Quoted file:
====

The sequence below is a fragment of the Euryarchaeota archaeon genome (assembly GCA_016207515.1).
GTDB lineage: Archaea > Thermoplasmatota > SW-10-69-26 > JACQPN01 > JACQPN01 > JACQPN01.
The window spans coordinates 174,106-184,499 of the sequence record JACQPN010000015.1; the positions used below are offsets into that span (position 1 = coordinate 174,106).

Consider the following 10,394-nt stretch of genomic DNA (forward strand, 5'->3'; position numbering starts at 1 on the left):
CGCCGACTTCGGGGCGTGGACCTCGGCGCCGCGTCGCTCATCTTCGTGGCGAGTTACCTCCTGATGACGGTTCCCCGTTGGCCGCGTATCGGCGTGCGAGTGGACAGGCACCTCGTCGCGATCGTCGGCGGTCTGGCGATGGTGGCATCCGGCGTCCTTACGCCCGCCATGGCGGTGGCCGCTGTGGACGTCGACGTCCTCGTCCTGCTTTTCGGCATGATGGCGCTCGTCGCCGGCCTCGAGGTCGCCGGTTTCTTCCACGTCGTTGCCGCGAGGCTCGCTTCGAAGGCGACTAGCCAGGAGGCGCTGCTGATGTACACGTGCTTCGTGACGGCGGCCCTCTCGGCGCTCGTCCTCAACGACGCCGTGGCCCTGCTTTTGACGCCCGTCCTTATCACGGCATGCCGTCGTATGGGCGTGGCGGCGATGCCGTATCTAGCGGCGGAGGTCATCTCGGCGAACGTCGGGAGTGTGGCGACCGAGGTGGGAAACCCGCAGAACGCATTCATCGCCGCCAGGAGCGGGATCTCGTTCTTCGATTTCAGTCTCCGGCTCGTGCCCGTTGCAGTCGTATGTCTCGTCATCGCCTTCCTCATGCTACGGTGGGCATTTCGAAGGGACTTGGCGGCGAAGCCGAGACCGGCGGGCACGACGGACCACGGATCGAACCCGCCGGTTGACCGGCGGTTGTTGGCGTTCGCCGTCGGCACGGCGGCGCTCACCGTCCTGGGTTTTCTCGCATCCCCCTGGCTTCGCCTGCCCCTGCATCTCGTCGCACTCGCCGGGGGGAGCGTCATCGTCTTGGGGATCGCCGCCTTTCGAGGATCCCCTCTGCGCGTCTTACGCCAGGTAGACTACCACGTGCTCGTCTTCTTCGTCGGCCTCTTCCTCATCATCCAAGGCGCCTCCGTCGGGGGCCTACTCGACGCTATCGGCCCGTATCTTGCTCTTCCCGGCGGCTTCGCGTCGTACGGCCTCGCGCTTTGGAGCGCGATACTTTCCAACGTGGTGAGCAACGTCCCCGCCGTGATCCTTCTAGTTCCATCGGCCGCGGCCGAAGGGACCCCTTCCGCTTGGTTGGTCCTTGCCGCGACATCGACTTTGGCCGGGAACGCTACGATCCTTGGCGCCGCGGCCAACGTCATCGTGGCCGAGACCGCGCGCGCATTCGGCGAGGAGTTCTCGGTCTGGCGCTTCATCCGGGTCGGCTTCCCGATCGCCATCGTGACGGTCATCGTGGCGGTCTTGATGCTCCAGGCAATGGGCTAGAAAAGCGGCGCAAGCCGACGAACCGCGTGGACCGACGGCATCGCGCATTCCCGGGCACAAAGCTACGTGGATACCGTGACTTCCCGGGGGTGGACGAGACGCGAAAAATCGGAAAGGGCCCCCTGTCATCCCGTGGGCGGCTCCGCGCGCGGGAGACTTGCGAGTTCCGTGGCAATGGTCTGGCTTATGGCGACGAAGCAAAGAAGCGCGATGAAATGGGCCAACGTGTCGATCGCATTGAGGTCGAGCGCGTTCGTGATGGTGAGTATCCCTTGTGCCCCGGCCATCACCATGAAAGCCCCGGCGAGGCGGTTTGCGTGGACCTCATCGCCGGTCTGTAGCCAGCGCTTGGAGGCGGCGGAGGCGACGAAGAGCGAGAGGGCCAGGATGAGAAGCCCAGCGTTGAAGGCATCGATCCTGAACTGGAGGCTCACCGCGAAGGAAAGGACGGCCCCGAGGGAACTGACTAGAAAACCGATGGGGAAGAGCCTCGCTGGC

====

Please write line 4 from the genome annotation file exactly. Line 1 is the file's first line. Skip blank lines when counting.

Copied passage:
Consider the following 10,394-nt stretch of genomic DNA (forward strand, 5'->3'; position numbering starts at 1 on the left):